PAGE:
14. 14. But……. <ul><li>Most health clubs hire trainers who have no practical training and only understand how to program athletes, not the injured or medically challenged. </li></ul>
  15. 15. Statistically <ul><li>The only way to prolong life and maintain independence is: </li></ul><ul><li>EXERCISE! </li></ul>
  16. 16. However… <ul><li>Smart exercise is more important than any exercise. </li></ul>
  17. 17. The Next Trillion? <ul><li>According to professor Paul Zane Pilzer, economist, the next trillion dollar market will be driven by the baby boomers and their pursuit of health </li></ul><ul><li>Not medically, but physically </li></ul>
  18. 18. Physicians <ul><li>Will rely on professional personal trainers to help them design and implement exercise programs for their patients </li></ul><ul><li>Physicians do not get exercise training, they get medical training </li></ul><ul><li>As such </li></ul>
  19. 19. Personal Fitness Trainers <ul><li>Will require </li></ul><ul><ul><li>better training </li></ul></ul><ul><ul><li>better education </li></ul></ul><ul><ul><li>Education in exercise and disease management </li></ul></ul><ul><ul><li>Education is how drugs interact with fitness (side effects, toxicities) </li></ul></ul><ul><ul><li>Educational assistance with medical terminology, interfacing with the medical community and insurance programs </li></ul></ul>
  20. 20. And.. <ul><li>More than a third party accreditation group that looks only at the balance of the exam rather than the content of the material. </li></ul>
  21. 21. The trainer <ul><li>Deserves more than a certification, they require regulation and licensure in order to ensure public safety. </li></ul>
  22. 22. <ul><li>10 reasons why </li></ul><ul><li>licensure is better than any </li></ul><ul><li>Certification </li></ul>
  23. 23. 1. <ul><li>A state based licensure would ensure quality control and protect the consumer from fraudulent trainers and poor advice. </li></ul>
  24. 24. 2. <ul><li>Licensure track prepares the student to handle the more difficult populations without the risk of injury. </li></ul>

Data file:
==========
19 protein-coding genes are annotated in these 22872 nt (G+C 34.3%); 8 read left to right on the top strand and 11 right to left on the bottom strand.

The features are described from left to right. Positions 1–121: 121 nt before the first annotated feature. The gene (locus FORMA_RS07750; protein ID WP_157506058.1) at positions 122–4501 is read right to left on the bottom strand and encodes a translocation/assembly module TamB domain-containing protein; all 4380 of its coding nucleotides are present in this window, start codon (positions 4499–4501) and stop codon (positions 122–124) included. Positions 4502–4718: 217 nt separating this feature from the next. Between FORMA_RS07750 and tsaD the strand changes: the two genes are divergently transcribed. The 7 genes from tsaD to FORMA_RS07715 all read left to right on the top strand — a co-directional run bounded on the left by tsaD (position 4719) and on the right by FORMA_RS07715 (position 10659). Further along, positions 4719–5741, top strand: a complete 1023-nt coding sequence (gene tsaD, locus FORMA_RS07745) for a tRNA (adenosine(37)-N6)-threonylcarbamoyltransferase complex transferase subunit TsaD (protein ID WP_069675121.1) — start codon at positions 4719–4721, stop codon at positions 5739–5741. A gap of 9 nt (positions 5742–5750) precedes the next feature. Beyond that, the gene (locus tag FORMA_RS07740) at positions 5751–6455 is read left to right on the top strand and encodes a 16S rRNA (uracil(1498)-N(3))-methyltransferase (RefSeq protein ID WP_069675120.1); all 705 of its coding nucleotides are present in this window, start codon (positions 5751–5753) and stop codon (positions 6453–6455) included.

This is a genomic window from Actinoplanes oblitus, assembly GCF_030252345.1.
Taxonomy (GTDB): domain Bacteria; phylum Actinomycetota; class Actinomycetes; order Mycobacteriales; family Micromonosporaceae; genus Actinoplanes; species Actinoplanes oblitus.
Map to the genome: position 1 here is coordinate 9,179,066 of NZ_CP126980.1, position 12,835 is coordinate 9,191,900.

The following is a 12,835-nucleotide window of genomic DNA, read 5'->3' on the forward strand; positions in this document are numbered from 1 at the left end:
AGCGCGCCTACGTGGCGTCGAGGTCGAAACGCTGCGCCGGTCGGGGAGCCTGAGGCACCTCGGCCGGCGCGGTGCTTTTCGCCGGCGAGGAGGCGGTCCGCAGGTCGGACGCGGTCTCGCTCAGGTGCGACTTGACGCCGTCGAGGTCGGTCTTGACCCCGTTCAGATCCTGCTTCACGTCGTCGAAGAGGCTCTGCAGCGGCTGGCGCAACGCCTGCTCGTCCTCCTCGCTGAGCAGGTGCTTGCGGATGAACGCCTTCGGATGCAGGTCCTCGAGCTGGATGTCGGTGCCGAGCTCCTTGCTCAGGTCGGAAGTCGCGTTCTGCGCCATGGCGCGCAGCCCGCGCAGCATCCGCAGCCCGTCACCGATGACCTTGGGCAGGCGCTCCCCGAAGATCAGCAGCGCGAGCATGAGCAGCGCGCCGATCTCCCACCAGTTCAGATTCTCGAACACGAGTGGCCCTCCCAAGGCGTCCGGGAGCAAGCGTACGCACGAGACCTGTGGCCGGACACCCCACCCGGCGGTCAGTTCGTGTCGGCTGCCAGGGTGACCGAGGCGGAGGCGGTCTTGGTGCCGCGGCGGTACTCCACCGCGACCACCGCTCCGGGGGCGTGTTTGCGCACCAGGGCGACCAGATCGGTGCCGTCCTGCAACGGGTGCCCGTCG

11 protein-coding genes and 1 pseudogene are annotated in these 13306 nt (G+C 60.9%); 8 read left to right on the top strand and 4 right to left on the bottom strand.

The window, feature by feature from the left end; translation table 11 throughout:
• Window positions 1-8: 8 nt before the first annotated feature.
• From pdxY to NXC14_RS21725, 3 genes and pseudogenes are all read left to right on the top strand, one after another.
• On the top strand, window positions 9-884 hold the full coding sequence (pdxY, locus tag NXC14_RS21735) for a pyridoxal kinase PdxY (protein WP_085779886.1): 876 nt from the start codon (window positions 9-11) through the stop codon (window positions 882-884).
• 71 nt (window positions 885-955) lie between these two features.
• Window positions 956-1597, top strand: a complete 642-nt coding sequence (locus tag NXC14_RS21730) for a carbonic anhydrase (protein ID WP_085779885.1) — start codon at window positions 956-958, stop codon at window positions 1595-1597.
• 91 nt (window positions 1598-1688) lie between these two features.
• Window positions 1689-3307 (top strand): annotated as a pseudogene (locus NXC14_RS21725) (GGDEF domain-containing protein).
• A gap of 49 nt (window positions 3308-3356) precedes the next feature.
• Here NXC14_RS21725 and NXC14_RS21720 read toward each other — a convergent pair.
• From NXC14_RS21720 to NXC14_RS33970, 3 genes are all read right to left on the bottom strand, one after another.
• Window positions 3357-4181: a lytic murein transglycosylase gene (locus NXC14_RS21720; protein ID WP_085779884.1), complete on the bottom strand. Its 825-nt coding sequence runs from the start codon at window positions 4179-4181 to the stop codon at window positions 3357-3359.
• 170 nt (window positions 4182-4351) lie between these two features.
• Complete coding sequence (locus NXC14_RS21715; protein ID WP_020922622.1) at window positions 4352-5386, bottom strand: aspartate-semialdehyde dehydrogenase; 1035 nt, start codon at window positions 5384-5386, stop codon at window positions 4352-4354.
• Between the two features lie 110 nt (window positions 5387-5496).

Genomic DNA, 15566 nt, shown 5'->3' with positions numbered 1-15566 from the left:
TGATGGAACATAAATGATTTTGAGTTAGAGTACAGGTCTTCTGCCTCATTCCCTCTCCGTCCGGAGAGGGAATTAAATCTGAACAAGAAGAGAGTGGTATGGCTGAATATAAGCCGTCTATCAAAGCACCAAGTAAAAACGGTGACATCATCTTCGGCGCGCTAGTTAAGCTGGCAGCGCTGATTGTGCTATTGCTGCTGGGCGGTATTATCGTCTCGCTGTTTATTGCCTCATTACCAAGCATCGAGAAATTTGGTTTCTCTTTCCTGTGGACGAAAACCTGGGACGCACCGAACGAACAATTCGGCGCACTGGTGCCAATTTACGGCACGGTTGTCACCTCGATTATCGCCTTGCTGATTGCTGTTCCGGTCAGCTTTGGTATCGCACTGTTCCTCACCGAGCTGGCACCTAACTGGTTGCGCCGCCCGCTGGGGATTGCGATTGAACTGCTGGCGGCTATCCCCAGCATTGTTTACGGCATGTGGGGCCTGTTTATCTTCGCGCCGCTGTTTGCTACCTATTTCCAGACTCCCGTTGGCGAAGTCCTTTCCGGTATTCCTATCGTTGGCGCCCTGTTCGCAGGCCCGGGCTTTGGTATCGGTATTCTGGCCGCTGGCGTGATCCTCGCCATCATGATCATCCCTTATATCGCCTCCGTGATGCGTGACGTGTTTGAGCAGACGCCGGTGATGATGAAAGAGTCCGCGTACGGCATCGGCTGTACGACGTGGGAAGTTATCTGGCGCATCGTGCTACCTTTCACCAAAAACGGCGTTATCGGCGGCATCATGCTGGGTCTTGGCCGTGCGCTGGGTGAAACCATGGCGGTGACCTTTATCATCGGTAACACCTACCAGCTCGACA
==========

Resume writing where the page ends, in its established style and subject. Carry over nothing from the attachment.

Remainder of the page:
25. 25. 3. <ul><li>Poorly prepared trainers drive up the industry liability and hold back professionals from legitimizing the career path of professional training </li></ul>
  26. 26. 4. <ul><li>Licensure allows the professional trainer to interact with health care professionals and expand the influence of the industry into a more medically balanced market. </li></ul>
  27. 27. 5. <ul><li>A client is more likely to hire a trainer who is licensed over those who are only certified. </li></ul>
  28. 28. 6. <ul><li>Licensure would provide the most relevant and up-to-date resources in the fitness industry. </li></ul>
  29. 29. 7. <ul><li>All accrediting bodies in the fitness industry accredit certifications on the basis of their EXAMINATION design and NOT the content of the course. Proper accreditation such as those used a college accreditation would accredited the CONTENT and the structure of the degree to protect the consumer. </li></ul>
  30. 30. 8. <ul><li>Licensures over certifications open the opportunities for multiple opportunities in the industry to grow and professionalize the industry. </li></ul>
  31. 31. 9. <ul><li>Most certifications specialize in only one area of the fitness industry such as strength training, or working with general populations. Licensure would prepare the student candidate to work with ALL aspects of all populations. </li></ul>
  32. 32. 10. <ul><li>Licensure would not eliminate certifications, it would simply hold the exercise professional to a higher standard, thereby protecting the consumer. </li></ul>
  33. 33. And Finally <ul><li>Why wouldn’t the industry do this? It protects the consumer, eliminates the pointless battles between one certification over another, and provides a standard whereby all professionals should be judged. </li></ul>